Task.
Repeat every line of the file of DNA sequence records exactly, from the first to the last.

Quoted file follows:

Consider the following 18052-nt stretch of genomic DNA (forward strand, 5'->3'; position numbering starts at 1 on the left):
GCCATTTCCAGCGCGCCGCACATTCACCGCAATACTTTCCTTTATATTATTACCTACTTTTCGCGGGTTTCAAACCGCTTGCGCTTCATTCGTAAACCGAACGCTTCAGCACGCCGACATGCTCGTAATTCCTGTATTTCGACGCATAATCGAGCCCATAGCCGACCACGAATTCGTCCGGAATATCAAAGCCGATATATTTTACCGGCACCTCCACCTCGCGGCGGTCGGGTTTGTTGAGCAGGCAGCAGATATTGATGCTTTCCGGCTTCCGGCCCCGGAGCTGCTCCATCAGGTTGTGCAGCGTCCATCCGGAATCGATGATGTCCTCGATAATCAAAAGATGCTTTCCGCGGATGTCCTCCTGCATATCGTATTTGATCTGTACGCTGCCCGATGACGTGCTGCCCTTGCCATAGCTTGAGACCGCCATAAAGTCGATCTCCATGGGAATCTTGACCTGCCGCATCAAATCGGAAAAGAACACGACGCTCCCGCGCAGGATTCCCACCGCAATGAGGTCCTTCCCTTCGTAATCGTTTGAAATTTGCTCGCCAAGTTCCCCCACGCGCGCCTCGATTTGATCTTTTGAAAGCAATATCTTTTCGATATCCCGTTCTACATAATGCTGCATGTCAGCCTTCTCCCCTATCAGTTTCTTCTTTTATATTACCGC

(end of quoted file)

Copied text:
Consider the following 18052-nt stretch of genomic DNA (forward strand, 5'->3'; position numbering starts at 1 on the left):
GCCATTTCCAGCGCGCCGCACATTCACCGCAATACTTTCCTTTATATTATTACCTACTTTTCGCGGGTTTCAAACCGCTTGCGCTTCATTCGTAAACCGAACGCTTCAGCACGCCGACATGCTCGTAATTCCTGTATTTCGACGCATAATCGAGCCCATAGCCGACCACGAATTCGTCCGGAATATCAAAGCCGATATATTTTACCGGCACCTCCACCTCGCGGCGGTCGGGTTTGTTGAGCAGGCAGCAGATATTGATGCTTTCCGGCTTCCGGCCCCGGAGCTGCTCCATCAGGTTGTGCAGCGTCCATCCGGAATCGATGATGTCCTCGATAATCAAAAGATGCTTTCCGCGGATGTCCTCCTGCATATCGTATTTGATCTGTACGCTGCCCGATGACGTGCTGCCCTTGCCATAGCTTGAGACCGCCATAAAGTCGATCTCCATGGGAATCTTGACCTGCCGCATCAAATCGGAAAAGAACACGACGCTCCCGCGCAGGATTCCCACCGCAATGAGGTCCTTCCCTTCGTAATCGTTTGAAATTTGCTCGCCAAGTTCCCCCACGCGCGCCTCGATTTGATCTTTTGAAAGCAATATCTTTTCGATATCCCGTTCTACATAATGCTGCATGTCAGCCTTCTCCCCTATCAGTTTCTTCTTTTATATTACCGC